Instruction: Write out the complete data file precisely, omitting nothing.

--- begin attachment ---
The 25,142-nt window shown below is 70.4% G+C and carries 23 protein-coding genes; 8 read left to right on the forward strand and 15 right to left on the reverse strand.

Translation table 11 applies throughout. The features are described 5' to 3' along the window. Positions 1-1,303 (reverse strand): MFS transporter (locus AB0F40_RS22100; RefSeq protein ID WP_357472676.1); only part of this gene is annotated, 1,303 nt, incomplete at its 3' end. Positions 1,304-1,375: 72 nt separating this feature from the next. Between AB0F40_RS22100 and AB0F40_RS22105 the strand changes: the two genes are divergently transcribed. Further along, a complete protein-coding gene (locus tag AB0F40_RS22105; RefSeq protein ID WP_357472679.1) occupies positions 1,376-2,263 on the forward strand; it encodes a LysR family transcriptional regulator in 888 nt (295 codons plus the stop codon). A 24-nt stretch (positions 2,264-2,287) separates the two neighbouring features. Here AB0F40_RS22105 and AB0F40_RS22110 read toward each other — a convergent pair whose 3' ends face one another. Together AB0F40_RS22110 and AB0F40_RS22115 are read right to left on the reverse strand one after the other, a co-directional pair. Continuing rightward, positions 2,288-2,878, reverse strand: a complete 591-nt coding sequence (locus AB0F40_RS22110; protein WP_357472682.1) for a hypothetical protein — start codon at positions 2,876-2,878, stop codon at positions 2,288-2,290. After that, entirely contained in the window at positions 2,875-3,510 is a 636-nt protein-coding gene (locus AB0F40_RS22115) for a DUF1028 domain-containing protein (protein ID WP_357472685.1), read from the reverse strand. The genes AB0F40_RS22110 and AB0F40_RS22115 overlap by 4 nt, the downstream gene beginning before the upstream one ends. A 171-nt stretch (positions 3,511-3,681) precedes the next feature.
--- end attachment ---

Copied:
The 25,142-nt window shown below is 70.4% G+C and carries 23 protein-coding genes; 8 read left to right on the forward strand and 15 right to left on the reverse strand.

Translation table 11 applies throughout. The features are described 5' to 3' along the window. Positions 1-1,303 (reverse strand): MFS transporter (locus AB0F40_RS22100; RefSeq protein ID WP_357472676.1); only part of this gene is annotated, 1,303 nt, incomplete at its 3' end. Positions 1,304-1,375: 72 nt separating this feature from the next. Between AB0F40_RS22100 and AB0F40_RS22105 the strand changes: the two genes are divergently transcribed. Further along, a complete protein-coding gene (locus tag AB0F40_RS22105; RefSeq protein ID WP_357472679.1) occupies positions 1,376-2,263 on the forward strand; it encodes a LysR family transcriptional regulator in 888 nt (295 codons plus the stop codon). A 24-nt stretch (positions 2,264-2,287) separates the two neighbouring features. Here AB0F40_RS22105 and AB0F40_RS22110 read toward each other — a convergent pair whose 3' ends face one another. Together AB0F40_RS22110 and AB0F40_RS22115 are read right to left on the reverse strand one after the other, a co-directional pair. Continuing rightward, positions 2,288-2,878, reverse strand: a complete 591-nt coding sequence (locus AB0F40_RS22110; protein WP_357472682.1) for a hypothetical protein — start codon at positions 2,876-2,878, stop codon at positions 2,288-2,290. After that, entirely contained in the window at positions 2,875-3,510 is a 636-nt protein-coding gene (locus AB0F40_RS22115) for a DUF1028 domain-containing protein (protein ID WP_357472685.1), read from the reverse strand. The genes AB0F40_RS22110 and AB0F40_RS22115 overlap by 4 nt, the downstream gene beginning before the upstream one ends. A 171-nt stretch (positions 3,511-3,681) precedes the next feature.